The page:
Thursday, 26 October 2017 11:07

Lyric Theatre marks important milestone

Written by  Joey Donnelly, Lyric Notes
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As the nation concludes its Canada 150 celebrations, the Lyric Theatre marks its 105th birthday this week.

The Lyric first opened its doors while it was still under construction in late October 1912. A reporter noted that the management was under considerable pressure to get the theatre ready for entertainment purposes. As the paint dried, he wrote that the Metropolitan Ladies’ Orchestra of Chicago “gave a most delightful concert… to a large and appreciative audience.”
That initial event was soon followed by a variety of other shows, including Miss Verna Felton and the Allen Players, a series of silent films and a middleweight wrestling match featuring the Canadian and Minneapolis champs.
Later that December, a hospital benefit performance for “the little folks” was held and starred Tom Marks. The children who attended the concert came early, each hugging a large potato for admission. 
One dollar was given to the child with the largest potato and several barrels were handed over to the hospital. By all accounts, the show was a success.
“Old Tom still has his bull dog with him and neither one looks any-the worse for the strenuous life of the man on the road,” The Sun reported.
The Lyric in its early days presented a dizzying variety of entertainment but to set the record straight, we aren’t the oldest running theatre in Saskatchewan.  That distinction goes to The Grand Theatre in Indian Head, which was built in 1904 and has continuously run as a theatre since the day it opened. In 2014, the community purchased the building, and like the Lyric, contributes to the local arts scene.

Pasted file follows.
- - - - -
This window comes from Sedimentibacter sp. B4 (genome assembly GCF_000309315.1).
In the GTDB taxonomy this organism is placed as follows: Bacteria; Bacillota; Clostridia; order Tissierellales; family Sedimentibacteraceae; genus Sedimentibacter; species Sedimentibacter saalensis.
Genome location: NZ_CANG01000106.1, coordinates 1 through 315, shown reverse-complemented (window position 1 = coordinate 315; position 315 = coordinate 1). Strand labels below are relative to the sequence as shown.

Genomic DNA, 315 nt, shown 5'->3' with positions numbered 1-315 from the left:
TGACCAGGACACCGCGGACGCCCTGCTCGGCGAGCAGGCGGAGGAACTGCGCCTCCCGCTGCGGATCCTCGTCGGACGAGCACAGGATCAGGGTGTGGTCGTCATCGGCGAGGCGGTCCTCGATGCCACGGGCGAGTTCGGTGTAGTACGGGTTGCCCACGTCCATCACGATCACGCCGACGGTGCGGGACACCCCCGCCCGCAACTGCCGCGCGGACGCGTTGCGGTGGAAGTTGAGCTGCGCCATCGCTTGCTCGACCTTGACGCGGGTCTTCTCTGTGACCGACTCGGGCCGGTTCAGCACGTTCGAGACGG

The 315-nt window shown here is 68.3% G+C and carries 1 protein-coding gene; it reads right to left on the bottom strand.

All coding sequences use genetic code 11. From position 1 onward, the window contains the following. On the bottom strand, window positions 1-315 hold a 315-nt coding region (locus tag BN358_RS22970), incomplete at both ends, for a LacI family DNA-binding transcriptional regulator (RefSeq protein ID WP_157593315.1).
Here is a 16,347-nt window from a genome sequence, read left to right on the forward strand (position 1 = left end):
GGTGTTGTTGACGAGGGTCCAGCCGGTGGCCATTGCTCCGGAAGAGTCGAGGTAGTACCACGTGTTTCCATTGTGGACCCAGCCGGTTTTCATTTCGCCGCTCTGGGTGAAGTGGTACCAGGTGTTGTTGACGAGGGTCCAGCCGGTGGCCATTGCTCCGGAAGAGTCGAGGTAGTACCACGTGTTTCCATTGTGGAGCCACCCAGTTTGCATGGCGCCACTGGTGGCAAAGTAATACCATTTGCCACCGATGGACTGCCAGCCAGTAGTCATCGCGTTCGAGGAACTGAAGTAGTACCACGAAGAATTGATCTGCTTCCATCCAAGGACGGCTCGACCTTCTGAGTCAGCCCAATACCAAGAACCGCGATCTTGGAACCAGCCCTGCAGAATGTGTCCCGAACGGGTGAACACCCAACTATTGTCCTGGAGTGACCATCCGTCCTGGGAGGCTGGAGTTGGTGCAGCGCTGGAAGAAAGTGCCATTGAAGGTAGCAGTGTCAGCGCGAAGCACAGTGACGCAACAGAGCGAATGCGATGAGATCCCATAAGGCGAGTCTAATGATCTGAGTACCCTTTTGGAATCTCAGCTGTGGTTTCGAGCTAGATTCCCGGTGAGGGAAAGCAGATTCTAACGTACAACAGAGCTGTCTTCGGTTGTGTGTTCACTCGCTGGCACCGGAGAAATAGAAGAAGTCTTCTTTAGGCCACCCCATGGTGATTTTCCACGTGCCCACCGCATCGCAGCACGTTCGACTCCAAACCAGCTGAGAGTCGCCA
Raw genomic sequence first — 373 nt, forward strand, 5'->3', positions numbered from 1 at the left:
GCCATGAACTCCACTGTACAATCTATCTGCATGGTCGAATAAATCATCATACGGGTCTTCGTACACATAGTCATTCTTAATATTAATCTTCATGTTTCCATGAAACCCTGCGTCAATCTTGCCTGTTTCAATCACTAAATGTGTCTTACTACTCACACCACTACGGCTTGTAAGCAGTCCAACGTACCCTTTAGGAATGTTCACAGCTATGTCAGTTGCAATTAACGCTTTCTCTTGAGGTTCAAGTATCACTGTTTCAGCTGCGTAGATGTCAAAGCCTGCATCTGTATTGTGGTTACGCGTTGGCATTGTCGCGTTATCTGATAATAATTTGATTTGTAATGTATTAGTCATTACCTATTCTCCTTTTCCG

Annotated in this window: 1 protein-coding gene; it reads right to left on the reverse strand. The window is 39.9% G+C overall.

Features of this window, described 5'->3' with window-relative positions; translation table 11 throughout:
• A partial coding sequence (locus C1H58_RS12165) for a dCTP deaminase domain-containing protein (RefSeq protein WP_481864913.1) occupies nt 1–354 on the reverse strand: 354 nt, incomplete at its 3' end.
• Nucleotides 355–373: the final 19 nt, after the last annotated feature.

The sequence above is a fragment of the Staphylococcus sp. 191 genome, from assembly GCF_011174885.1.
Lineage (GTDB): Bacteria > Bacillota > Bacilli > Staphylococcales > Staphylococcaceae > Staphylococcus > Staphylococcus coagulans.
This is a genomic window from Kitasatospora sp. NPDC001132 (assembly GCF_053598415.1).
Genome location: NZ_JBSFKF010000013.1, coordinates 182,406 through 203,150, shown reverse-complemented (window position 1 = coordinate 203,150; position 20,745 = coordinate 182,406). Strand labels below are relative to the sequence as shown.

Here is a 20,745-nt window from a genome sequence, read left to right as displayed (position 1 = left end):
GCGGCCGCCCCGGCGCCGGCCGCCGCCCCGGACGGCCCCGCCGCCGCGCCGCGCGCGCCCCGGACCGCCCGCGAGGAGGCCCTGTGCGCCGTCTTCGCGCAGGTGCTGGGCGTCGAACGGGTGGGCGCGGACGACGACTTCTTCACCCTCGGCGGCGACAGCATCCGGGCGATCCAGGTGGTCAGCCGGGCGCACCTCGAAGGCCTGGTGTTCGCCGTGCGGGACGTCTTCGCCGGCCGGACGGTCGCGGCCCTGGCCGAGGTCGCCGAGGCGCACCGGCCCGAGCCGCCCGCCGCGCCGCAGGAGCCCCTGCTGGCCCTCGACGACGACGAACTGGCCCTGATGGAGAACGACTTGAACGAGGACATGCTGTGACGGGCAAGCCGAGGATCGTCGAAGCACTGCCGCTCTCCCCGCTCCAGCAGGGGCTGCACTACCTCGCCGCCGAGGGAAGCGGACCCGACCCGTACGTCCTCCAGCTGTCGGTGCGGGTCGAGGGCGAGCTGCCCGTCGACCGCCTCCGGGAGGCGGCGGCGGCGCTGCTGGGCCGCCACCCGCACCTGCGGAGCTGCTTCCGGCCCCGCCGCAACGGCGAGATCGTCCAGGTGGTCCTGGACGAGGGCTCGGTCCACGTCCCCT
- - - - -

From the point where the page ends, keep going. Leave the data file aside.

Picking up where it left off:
While we’re making amends with history, it’s also worth mentioning that the Lyric has occasionally presented shows that would be considered unacceptable today. In February 1926, local performers gave a three-act minstrel review, a variety show that mocked people of African decent.
Today, the Lyric adheres to the themes of Canada’s sesquicentennial: diversity and reconciliation. We’re particularly excited to present along with Living Sky Casino, The Cypress Hills Would Never Be the Same.
The historical musical drama written by Stew Tasche returns for five shows, November 14 to 18 and chronicles the tumultuous period in the Cypress Hills during the 1870s. 
This latest production features a monologue and song for a new character, Crow Mary, an Indigenous woman played by Madonna Hamel from Val Marie.
In the spirit of reconciliation, on Friday, November 17 at 2 pm, playwright Stew Tasche and actors Joseph Naytowhow and Noel Starblanket will host a special discussion about Treaty 4. The public is encouraged to attend.
Upcoming Events: Youth Talent Night (November 1), Blenders presents Sweet Alibi and JadeaKelly (November 8).  Open Stage returns on Thursday, November 9, hosted by Dave Cyca. The Cypress Hills Would Never Be the Same (November 14-18), Blenders presents William Prince with Justin Lacroix (November 22), Corks and Canvas (November 24). For more information on Lyric events, visit our Facebook page or
(Joey Donnelly is a journalist, folklorist and Lyric board member).

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